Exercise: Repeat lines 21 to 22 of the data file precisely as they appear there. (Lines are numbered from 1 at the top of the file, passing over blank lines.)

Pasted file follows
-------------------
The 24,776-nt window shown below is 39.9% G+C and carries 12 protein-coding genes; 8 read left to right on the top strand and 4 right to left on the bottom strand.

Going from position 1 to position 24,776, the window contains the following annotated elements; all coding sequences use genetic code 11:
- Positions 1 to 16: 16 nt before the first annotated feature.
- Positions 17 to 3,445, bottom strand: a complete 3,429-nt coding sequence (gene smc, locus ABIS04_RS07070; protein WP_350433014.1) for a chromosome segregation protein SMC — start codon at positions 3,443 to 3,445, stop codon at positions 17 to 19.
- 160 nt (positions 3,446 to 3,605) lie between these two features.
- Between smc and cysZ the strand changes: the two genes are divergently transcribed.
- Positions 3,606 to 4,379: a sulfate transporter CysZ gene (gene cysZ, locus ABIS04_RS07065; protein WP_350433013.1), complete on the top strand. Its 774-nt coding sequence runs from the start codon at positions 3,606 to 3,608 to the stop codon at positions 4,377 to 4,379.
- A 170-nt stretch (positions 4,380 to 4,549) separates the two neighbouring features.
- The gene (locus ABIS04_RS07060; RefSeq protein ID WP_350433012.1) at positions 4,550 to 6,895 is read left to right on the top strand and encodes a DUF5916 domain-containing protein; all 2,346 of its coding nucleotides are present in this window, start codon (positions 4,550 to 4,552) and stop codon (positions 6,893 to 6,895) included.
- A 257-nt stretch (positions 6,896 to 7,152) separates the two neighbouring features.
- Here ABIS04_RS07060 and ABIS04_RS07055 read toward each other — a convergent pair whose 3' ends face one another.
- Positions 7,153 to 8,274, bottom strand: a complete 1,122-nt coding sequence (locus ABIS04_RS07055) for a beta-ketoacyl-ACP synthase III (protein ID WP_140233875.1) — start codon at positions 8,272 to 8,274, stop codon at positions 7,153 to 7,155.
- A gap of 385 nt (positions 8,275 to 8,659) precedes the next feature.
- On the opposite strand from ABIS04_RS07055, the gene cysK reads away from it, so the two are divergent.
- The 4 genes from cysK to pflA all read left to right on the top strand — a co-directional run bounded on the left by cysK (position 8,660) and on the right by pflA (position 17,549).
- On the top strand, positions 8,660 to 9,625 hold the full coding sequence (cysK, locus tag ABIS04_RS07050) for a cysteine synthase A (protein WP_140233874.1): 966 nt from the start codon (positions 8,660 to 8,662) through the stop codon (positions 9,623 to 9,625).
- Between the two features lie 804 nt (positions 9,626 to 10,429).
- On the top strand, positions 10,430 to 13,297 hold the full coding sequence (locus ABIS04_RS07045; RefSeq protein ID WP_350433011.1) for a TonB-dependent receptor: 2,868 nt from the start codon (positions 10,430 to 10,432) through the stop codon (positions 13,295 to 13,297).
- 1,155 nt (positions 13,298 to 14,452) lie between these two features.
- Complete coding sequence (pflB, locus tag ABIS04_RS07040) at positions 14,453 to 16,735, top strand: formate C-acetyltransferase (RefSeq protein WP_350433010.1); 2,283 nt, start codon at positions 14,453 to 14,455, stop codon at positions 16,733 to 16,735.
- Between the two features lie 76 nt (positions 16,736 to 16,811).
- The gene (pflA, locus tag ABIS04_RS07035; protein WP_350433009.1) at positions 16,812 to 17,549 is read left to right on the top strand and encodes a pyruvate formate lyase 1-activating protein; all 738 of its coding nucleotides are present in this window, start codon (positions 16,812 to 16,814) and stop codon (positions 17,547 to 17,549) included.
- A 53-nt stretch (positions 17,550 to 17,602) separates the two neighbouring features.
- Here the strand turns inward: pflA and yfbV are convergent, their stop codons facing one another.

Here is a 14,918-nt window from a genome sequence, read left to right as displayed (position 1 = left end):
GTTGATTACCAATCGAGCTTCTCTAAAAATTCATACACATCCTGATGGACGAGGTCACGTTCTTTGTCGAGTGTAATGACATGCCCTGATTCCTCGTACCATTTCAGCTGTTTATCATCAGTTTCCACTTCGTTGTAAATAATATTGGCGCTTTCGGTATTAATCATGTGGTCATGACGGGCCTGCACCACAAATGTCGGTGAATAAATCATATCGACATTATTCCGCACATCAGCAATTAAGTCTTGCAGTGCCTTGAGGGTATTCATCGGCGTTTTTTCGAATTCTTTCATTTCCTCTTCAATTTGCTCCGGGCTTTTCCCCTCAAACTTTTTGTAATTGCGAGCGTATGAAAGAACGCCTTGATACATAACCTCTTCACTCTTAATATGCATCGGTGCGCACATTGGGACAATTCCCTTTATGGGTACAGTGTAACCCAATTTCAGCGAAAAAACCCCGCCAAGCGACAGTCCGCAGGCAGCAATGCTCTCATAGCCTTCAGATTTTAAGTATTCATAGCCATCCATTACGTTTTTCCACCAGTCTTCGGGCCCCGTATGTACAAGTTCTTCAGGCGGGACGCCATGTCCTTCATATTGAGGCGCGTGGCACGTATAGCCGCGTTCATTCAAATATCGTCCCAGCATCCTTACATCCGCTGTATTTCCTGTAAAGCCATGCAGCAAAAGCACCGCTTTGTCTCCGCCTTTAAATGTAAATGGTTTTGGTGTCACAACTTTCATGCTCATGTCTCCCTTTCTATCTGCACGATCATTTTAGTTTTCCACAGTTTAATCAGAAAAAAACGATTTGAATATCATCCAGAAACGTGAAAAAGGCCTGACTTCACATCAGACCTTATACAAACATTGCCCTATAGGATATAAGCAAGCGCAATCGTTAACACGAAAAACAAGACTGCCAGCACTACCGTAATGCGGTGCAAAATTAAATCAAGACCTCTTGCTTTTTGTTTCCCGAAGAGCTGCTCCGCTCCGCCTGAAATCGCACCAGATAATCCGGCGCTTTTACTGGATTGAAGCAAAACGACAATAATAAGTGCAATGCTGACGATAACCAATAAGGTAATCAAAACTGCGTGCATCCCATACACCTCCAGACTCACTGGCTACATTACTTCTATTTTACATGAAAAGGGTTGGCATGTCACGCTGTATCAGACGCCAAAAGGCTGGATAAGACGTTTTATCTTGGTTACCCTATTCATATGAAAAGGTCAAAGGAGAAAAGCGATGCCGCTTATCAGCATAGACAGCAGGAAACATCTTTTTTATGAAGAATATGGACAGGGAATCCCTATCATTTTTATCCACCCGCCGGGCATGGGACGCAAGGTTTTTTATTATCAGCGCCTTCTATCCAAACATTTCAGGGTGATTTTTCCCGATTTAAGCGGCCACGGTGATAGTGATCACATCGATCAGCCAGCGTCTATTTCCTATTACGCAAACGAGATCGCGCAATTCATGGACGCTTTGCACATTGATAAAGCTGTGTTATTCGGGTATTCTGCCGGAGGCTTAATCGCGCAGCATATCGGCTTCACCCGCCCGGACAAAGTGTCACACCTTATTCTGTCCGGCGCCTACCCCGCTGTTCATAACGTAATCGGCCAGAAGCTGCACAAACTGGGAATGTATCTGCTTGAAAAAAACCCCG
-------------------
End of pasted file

- Between the two features lie 76 nt (positions 16,736 to 16,811).
- The gene (pflA, locus tag ABIS04_RS07035; protein WP_350433009.1) at positions 16,812 to 17,549 is read left to right on the top strand and encodes a pyruvate formate lyase 1-activating protein; all 738 of its coding nucleotides are present in this window, start codon (positions 16,812 to 16,814) and stop codon (positions 17,547 to 17,549) included.